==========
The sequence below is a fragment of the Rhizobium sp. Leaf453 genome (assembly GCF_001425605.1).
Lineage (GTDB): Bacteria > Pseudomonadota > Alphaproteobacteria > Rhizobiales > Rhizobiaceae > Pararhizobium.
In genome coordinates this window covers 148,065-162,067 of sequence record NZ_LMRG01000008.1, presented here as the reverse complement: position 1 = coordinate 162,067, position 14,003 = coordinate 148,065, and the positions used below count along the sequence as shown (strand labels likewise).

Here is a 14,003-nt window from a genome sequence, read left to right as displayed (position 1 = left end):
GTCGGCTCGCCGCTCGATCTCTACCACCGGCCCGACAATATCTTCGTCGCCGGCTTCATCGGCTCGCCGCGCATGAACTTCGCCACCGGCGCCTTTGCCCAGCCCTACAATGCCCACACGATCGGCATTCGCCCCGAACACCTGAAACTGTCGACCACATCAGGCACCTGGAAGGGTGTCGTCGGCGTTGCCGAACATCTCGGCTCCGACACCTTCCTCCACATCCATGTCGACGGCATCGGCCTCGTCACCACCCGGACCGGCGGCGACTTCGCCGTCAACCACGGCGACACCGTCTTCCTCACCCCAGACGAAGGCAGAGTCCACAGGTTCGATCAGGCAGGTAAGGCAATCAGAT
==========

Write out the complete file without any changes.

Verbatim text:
The sequence below is a fragment of the Rhizobium sp. Leaf453 genome (assembly GCF_001425605.1).
Lineage (GTDB): Bacteria > Pseudomonadota > Alphaproteobacteria > Rhizobiales > Rhizobiaceae > Pararhizobium.
In genome coordinates this window covers 148,065-162,067 of sequence record NZ_LMRG01000008.1, presented here as the reverse complement: position 1 = coordinate 162,067, position 14,003 = coordinate 148,065, and the positions used below count along the sequence as shown (strand labels likewise).

Here is a 14,003-nt window from a genome sequence, read left to right as displayed (position 1 = left end):
GTCGGCTCGCCGCTCGATCTCTACCACCGGCCCGACAATATCTTCGTCGCCGGCTTCATCGGCTCGCCGCGCATGAACTTCGCCACCGGCGCCTTTGCCCAGCCCTACAATGCCCACACGATCGGCATTCGCCCCGAACACCTGAAACTGTCGACCACATCAGGCACCTGGAAGGGTGTCGTCGGCGTTGCCGAACATCTCGGCTCCGACACCTTCCTCCACATCCATGTCGACGGCATCGGCCTCGTCACCACCCGGACCGGCGGCGACTTCGCCGTCAACCACGGCGACACCGTCTTCCTCACCCCAGACGAAGGCAGAGTCCACAGGTTCGATCAGGCAGGTAAGGCAATCAGAT